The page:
We escape the zoo of “casa di Giulietta” and head back towards Piazza Bra and opt for dinner at Olivo on the square. The misters are very welcome on this ridiculously warm evening! Octopus salad for me, pizza for Mr Fletche. After all of these years being a card-carrying member of the “I HATE PIZZA” club I have to confess that this pizza was good. This isn’t Pizza Hut or Domino’s. This is pizza, the Italian way, and it’s more than good. I’m not ready to join the “I LOVE PIZZA” club just yet, but I have a sneaking suspicion that more melted cheese, tomato and dough combos will pass my lips before this holiday is through.
We take a post-dinner walk, retracing our steps along the riverside. We eventually find ourselves at Lui e Lei Gelateria, where they are offering 3,00e Aperol Spritz… it would be rude not to sample their wares at such at a bargain price! Fuelled by our new favourite drink, we amble back to Piazza Bra. We debate having another spritz somewhere but eschew the alcohol for a granita and people-watching in the square. We could do this for hours. But tomorrow, like Romeo, we will be banished from these city walls – “There is no world without Verona walls, But purgatory, torture, hell itself.” And Venice.
Our sleep has thankfully not been interrupted by the green bathroom glow, and we partake of our breakfast in the restaurant attached to the hotel. Our train to Venice is not until 1pm, giving us another morning in Verona, so we plan our final couple of hours in this fair city. A quick Google tells us that Torre dei Lamberti is open at 8:30am, so we decide to take an early morning walk to Piazza della Erbe and take in the views over the Verona rooftops. Except it is not open at 8:30. Signs on the ticket office tell us that today, it is opening at 10am. We curse Google and its inaccurate information; we also curse the smug ticket office staff lurking behind the glass doors, laughing at us tourists huddled outside, awaiting the first sign of opening. And they do not open until the very stroke of 10am. Luckily this means we are among the very first in there. With days of walking and climbing towers ahead of us ahead we opt for the elevator which takes us two thirds of the way, leaving a final 120 steps to the bell tower. The 360 degree views from the top are indeed fantastic, with the classic red rooftops spreading around us in every direction. We make the sensible decision though to descend before the bells ring on the half-hour, fearing for our aural faculties.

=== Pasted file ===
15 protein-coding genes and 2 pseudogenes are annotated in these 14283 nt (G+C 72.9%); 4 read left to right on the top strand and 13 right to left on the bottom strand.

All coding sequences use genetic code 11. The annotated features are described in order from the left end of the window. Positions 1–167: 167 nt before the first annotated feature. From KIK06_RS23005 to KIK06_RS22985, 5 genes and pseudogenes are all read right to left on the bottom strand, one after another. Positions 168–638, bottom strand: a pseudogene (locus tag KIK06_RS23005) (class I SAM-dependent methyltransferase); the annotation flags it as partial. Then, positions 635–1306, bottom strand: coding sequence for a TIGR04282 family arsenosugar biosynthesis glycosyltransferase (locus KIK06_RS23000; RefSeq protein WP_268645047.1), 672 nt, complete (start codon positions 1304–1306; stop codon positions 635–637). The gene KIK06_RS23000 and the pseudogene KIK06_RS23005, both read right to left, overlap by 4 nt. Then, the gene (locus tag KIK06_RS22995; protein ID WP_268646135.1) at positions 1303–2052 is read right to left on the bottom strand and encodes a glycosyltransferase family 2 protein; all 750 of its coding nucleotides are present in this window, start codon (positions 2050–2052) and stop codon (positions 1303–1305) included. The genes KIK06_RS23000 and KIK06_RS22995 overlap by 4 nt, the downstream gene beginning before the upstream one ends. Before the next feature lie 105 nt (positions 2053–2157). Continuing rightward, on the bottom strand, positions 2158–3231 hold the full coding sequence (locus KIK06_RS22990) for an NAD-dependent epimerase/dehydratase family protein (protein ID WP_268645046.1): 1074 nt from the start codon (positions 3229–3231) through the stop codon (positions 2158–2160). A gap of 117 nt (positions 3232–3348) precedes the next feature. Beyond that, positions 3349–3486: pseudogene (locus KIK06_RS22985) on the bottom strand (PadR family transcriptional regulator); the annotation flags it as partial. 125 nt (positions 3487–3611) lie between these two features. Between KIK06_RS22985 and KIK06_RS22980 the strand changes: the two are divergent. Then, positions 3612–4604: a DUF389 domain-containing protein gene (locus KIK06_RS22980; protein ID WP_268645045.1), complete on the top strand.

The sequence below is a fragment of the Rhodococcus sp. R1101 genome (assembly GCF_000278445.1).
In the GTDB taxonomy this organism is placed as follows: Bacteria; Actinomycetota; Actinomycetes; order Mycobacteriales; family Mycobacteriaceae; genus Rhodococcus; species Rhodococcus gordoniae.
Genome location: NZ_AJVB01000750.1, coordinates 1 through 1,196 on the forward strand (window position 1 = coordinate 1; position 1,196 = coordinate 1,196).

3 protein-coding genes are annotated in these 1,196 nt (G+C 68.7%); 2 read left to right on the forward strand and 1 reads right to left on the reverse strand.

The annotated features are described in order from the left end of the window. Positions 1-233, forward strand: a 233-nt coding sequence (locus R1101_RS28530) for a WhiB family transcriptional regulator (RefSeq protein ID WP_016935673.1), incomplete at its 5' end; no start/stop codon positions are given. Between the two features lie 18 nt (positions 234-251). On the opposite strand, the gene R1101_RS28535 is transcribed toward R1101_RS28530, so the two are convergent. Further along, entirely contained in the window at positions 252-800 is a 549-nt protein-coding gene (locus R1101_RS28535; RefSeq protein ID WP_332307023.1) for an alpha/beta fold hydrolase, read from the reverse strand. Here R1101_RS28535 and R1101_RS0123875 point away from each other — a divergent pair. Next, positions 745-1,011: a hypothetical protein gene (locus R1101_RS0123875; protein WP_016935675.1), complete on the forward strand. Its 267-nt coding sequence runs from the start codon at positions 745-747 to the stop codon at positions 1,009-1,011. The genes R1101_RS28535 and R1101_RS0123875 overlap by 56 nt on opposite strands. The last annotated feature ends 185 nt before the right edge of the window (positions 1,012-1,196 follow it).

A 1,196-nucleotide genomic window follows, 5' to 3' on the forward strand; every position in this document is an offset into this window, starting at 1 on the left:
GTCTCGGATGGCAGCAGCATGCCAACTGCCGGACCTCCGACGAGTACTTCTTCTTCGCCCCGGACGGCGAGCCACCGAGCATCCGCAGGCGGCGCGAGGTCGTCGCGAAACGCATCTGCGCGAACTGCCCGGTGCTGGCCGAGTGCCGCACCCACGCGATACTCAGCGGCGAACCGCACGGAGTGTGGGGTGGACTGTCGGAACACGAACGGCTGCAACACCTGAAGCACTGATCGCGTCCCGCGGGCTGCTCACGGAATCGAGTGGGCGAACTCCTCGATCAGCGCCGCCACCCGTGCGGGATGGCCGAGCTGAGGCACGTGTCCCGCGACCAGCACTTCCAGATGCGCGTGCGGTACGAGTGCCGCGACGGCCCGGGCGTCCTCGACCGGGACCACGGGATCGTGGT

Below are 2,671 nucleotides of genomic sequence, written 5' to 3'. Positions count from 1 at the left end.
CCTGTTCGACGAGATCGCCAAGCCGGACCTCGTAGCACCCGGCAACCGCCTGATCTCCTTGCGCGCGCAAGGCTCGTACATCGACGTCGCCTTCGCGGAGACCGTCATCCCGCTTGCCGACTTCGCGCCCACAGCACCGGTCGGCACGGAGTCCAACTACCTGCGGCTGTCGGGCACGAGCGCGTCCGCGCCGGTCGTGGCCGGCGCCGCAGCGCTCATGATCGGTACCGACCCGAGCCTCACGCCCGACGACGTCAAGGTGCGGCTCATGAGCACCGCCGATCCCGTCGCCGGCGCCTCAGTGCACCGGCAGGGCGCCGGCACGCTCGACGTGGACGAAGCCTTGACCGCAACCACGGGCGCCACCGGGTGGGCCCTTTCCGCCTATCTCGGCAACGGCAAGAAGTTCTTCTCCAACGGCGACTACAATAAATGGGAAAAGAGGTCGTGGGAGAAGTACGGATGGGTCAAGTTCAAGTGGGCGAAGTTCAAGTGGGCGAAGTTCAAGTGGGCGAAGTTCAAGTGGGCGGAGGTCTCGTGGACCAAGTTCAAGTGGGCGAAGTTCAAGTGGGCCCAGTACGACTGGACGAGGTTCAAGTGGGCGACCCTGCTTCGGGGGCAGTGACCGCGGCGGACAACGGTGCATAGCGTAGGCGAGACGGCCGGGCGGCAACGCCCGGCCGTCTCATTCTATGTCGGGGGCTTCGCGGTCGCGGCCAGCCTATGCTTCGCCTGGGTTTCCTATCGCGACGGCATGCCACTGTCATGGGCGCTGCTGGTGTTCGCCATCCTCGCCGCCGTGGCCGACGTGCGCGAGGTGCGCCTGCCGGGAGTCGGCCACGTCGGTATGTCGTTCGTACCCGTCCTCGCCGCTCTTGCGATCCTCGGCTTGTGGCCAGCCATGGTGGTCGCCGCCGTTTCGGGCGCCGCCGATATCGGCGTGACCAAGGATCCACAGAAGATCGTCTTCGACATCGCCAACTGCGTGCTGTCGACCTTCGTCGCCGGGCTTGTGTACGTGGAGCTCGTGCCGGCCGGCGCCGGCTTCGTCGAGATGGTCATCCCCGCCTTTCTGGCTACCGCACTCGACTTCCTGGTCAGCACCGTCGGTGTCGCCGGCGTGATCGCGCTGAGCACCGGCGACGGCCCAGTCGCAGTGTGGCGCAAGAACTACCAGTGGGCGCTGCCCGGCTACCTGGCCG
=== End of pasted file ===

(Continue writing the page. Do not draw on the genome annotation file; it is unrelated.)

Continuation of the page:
We return to the hotel to check out; they kindly lock away our luggage whilst we go for a final walk, a final gelato (in Verona anyway) and a final opportunity for people-watching in Piazza Bra. All too soon we are retrieving our suitcases, and eager to avoid a repeat of the bus-stress of the incoming journey, we leave in style in a taxi-cab. 13,00e = lack of hassle! We pick up panini at the station for lunch, and head off on our next adventure…